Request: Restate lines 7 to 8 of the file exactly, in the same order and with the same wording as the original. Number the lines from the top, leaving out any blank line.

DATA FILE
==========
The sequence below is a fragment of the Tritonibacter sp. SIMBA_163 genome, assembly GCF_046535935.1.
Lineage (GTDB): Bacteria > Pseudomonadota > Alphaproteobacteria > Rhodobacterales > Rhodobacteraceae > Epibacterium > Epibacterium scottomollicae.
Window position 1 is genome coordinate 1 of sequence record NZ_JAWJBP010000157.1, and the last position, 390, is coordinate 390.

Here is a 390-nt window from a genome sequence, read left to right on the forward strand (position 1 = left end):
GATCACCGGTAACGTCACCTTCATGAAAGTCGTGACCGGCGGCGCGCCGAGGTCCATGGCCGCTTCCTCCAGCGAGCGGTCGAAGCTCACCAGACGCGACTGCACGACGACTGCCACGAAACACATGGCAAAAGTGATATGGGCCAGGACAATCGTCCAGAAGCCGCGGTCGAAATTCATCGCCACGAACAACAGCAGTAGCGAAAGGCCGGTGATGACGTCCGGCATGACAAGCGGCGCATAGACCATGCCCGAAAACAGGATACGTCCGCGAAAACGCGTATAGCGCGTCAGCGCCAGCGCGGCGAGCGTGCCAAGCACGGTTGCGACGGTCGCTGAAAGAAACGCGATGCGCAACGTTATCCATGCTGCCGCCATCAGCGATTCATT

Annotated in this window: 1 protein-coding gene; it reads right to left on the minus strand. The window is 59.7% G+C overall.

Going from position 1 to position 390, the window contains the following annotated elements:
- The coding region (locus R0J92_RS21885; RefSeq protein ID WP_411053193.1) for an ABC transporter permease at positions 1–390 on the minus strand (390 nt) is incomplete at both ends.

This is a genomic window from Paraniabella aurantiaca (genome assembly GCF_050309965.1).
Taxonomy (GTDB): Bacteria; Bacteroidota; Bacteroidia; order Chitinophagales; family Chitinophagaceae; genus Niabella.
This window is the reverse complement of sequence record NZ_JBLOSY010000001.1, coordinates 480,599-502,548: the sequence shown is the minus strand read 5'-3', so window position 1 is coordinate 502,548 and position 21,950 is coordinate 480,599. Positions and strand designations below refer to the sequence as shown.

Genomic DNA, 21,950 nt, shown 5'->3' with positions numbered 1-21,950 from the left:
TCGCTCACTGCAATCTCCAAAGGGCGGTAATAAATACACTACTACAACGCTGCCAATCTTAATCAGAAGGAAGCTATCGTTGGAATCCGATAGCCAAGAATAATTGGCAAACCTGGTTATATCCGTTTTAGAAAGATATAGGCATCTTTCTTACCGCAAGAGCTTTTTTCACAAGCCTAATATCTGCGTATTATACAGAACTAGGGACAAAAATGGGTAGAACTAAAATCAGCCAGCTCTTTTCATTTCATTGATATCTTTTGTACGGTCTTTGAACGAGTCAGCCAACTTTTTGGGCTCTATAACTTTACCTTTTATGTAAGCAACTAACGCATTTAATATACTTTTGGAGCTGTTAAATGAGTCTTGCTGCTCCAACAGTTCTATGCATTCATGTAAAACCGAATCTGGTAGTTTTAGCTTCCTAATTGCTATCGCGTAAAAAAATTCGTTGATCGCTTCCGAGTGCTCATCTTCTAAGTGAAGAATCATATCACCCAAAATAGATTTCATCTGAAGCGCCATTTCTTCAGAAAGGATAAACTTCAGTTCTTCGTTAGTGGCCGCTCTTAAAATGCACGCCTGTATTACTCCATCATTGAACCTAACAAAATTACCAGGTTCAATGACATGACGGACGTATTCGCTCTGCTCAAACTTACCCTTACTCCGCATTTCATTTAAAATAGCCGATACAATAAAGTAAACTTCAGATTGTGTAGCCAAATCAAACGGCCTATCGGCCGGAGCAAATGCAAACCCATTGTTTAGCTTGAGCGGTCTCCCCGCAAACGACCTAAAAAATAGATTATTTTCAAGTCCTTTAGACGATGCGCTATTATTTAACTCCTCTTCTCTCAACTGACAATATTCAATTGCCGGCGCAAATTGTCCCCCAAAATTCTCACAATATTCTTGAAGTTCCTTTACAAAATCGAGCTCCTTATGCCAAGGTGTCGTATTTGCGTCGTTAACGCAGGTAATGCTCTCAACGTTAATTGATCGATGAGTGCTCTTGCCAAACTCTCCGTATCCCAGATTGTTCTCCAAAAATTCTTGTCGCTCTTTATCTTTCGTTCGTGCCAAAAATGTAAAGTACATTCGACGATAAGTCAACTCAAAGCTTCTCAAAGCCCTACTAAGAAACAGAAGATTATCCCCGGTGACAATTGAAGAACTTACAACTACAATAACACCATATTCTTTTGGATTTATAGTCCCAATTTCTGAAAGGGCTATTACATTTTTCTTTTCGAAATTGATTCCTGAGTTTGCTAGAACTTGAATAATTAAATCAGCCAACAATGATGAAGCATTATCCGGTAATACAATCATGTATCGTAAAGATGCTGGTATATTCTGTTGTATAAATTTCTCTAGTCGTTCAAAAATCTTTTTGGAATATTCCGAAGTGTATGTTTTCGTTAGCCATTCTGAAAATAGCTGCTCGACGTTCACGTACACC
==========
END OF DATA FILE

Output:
Going from position 1 to position 390, the window contains the following annotated elements:
- The coding region (locus R0J92_RS21885; RefSeq protein ID WP_411053193.1) for an ABC transporter permease at positions 1–390 on the minus strand (390 nt) is incomplete at both ends.